Most people think of unicorns as cuddly-cute magical rainbow sparkle horses, right? Except according to ancient lore, the mythical creature was "the fiercest animal, and it is said that it is impossible to capture one alive," wrote Pliny. "Its cry is a deep bellow."
A deep bellow was the noise heard across America when Starbucks released its long-rumored unicorn frappuccino in participating stores nationwide this week. It is, indeed, a fearsome beast, one "made with a sweet dusting of pink powder blended into a creme frappuccino with mango syrup, and layered with a pleasantly sour blue powder topping", according to a Starbucks news release. It changes colours from purple to pink when you stir in "swirls of blue".
When a news release identifies a drink's component parts by its colours, rather than its flavours - well, that's a pretty telling detail. And sure enough, it is vibrant and fun. But what flavour is "pink"? Pink is the flavour of Barbie accessories and strawberry milk. What does sour blue powder taste like? Like Jolly Ranchers, and shame. I guess there's some mango in there, though it's overshadowed by a mouth-puckering sour flavour and immediately forgotten in the aftermath of a long-lasting, tongue-coating Robitussin aftertaste.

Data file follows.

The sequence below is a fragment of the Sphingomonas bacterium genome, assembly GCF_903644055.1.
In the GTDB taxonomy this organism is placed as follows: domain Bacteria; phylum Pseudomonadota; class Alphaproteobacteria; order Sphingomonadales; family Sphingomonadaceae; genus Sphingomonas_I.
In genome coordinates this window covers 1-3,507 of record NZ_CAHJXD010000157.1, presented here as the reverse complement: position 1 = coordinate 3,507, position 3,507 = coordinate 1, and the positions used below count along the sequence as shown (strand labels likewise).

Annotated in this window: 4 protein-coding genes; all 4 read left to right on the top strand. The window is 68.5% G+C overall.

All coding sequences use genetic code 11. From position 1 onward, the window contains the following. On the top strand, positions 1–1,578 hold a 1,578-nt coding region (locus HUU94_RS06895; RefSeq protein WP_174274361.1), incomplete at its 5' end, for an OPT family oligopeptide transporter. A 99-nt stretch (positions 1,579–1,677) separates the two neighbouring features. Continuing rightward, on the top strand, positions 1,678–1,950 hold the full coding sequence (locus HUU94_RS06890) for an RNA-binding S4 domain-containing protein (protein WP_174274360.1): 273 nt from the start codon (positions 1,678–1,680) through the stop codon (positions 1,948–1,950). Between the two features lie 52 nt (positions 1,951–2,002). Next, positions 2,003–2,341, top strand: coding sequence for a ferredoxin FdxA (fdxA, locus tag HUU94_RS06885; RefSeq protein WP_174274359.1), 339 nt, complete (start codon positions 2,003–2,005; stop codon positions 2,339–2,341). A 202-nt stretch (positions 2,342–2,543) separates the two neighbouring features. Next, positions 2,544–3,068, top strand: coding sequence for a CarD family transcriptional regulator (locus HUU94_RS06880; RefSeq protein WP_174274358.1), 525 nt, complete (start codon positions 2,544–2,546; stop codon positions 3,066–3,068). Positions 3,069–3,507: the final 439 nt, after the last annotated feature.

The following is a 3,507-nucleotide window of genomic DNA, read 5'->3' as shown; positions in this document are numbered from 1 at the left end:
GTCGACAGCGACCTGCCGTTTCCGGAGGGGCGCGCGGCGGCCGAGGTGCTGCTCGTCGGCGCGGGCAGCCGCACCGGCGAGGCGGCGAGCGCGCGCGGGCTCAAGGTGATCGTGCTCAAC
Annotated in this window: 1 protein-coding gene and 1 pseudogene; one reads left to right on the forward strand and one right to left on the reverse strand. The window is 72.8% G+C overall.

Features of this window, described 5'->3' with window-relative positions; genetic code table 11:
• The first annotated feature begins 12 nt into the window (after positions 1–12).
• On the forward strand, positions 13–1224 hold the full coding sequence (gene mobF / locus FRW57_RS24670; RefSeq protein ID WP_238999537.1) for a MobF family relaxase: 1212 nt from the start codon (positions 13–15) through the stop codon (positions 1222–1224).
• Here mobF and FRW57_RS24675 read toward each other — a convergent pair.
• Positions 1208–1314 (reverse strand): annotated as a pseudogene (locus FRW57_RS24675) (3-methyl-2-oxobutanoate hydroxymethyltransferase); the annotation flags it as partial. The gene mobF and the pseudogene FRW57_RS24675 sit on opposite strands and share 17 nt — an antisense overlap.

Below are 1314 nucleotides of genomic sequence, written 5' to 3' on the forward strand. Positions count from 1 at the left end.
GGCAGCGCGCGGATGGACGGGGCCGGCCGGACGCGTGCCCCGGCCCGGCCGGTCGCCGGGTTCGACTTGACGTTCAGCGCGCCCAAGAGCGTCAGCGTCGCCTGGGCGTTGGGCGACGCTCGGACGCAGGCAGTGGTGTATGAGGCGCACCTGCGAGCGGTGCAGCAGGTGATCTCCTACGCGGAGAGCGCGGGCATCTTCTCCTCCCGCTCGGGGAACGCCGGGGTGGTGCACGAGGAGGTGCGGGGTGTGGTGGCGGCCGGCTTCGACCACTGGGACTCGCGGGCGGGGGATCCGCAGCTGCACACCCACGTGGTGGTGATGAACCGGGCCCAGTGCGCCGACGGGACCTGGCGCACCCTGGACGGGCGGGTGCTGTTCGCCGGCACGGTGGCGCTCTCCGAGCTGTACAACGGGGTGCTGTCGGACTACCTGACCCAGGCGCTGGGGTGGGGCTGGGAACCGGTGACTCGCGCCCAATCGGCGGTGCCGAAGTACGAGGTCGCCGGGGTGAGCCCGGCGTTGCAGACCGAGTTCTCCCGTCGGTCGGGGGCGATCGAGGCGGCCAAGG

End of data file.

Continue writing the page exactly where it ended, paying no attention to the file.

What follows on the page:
Really, it does not matter what candies and medicines and emotions these coloured powders taste like: This drink only exists to be Instagrammed, hashtag unicorn emoji, hashtag magical.
With the release, Starbucks has become the latest brand to capitalise on the social media-famous unicorn food trend. There are unicorn noodles, lattes, toast, macarons, pancakes and Pop-Tarts. There are even "unicorn poop" cookies - a riff on a popular internet meme that asserts that unicorns, um, excrete rainbows.
Teenage girls are the demographic for this drink, right? Because I, a 31-year-old-woman, felt way too old to be carrying one of these down the street.
Let's all be thankful Starbucks didn't pursue that line of reasoning.
Teenage girls are the demographic for this drink, right? Because I, a 31-year-old-woman, felt way too old to be carrying one of these down the street, the judgmental stares of real adults boring into me. And even though they released a drink that looks like a liquefied Grateful Dead T-shirt the day before April 20, the holiday for marijuana smokers, Starbucks' spokespeople are adamant that the timing is coincidental.
It tastes like sour birthday cake and Instagram likes. It tastes like a creamsicle drenched in pixie sticks. It's only available until April 23, and once it goes away, we'll all wonder: Was it just a myth?
The Washington Post